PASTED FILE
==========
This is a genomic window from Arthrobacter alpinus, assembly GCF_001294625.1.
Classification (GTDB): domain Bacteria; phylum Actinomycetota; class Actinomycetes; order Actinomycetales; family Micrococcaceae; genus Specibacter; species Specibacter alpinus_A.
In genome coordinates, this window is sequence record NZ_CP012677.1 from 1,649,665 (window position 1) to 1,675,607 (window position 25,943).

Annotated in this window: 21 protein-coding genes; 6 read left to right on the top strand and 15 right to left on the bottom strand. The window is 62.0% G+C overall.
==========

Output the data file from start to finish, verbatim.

This is a genomic window from Arthrobacter alpinus, assembly GCF_001294625.1.
Classification (GTDB): domain Bacteria; phylum Actinomycetota; class Actinomycetes; order Actinomycetales; family Micrococcaceae; genus Specibacter; species Specibacter alpinus_A.
In genome coordinates, this window is sequence record NZ_CP012677.1 from 1,649,665 (window position 1) to 1,675,607 (window position 25,943).

Annotated in this window: 21 protein-coding genes; 6 read left to right on the top strand and 15 right to left on the bottom strand. The window is 62.0% G+C overall.